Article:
From a scientific perspective what is it that makes EVOO superior choice for cooking with?
The polyphenol compounds which occur naturally in EVOO, with antioxidant and anti-inflammatory properties protect the fats in EVOO from breakdown, preserving the health of EVOO when used for cooking at all usual temperatures in the kitchen. This makes a good EVOO the perfect oil for cooking, roasting and frying, just as the peoples of the Mediterranean have used it since ancient times. The “smoke point” of an oil is a very poor indicator of its performance at temperature, and whilst cooking temperatures are well below the “smoke point” of EVOO, there are also additional benefits of cooking with EVOO which involves the exchange of antioxidants between vegetables and EVOO, creating an even healthier end result.
For those of us who follow the subject, there is constant new research about the health benefits coming out. Which are the most significant facts that have emerged for you in the last few years?
Probably the synergy of cooking vegetables with EVOO and the combined effects of the polyphenols is the most exciting development in recent years, making it not only entirely safe to cook with EVOO, but also desirable as a way to maximise health and to gain the most from the nutrients in vegetables. EVOO has also been shown to significantly reduce the formation of potentially harmful chemicals called heterocyclic amines when meat is cooked – the antioxidants in EVOO deterring the production of these compounds when meat is grilled for example.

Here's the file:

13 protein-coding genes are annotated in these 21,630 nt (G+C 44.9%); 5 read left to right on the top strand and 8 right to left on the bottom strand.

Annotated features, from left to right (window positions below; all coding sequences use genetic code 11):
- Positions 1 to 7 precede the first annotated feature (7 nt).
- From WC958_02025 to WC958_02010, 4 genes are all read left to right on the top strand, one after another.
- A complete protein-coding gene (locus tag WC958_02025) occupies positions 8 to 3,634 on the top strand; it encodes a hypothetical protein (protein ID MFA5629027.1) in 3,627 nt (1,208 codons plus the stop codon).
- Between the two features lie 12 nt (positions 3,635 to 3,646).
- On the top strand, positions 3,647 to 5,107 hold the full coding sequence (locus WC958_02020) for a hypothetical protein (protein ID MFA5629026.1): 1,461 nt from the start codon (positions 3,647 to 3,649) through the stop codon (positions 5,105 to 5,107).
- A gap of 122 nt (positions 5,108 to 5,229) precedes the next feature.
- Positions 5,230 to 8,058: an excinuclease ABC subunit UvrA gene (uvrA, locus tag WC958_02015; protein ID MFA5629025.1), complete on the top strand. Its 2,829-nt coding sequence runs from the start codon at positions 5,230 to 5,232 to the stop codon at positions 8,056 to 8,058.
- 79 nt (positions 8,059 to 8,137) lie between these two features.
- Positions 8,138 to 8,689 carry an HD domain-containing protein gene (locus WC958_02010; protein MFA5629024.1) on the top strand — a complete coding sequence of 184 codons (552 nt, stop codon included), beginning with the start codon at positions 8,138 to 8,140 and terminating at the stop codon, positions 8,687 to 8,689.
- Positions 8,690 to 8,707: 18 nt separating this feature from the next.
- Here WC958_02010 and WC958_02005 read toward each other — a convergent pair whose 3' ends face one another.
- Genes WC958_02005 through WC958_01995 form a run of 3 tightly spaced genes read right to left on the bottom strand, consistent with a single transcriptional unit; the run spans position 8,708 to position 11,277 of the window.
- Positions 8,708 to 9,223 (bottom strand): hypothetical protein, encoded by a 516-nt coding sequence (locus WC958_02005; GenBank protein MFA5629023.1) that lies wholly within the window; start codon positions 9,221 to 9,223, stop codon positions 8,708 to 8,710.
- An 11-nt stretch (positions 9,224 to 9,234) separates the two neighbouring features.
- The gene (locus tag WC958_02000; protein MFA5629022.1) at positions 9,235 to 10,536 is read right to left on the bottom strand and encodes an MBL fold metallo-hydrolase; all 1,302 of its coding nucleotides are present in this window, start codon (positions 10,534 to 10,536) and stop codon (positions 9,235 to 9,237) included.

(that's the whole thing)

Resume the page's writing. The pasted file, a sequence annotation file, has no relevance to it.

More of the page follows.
What was your lightbulb moment with olive oil? When did you decide to immerse your self into the subject?
I have been interested in the health of the Mediterranean Diet for years, promoting it to my patients since the 1990s knowing the evidence for its benefits was increasing year on year. I have also enjoyed the taste and flavours of EVOOs as part of this lifestyle. However, as a doctor my lightbulb moment with EVOO came in 2012 when the European Prospective Investigation into Cancer and Nutrition published findings of an associated 26% reduction in death for those you consumed high levels of olive oil compared with non users for the period of study, with deaths from heart disease nearly halved. Since then there has been even more evidence of the unique role that EVOO plays in conferring the health benefits of the Mediterranean Diet.
What are the lines of current research on EVOO that excite or interest you the most?
So many chronic diseases, including heart disease but also conditions such as Alzheimers disease and other forms of dementia relate to chronic low levels of inflammation. New discoveries of the anti-inflammatory effects of EVOO are creating an understanding of how such illnesses may be prevented. Even in the last month there has been a publication demonstrating that a single meal including sofrito – the sauce with EVOO, onions, garlic and tomatoes, can very quickly and measurably reduce markers of inflammation. It is exciting to see the tangible, real world link between enjoying wonderful EVOO containing meals with an outcome that probably means a healthier body and mind.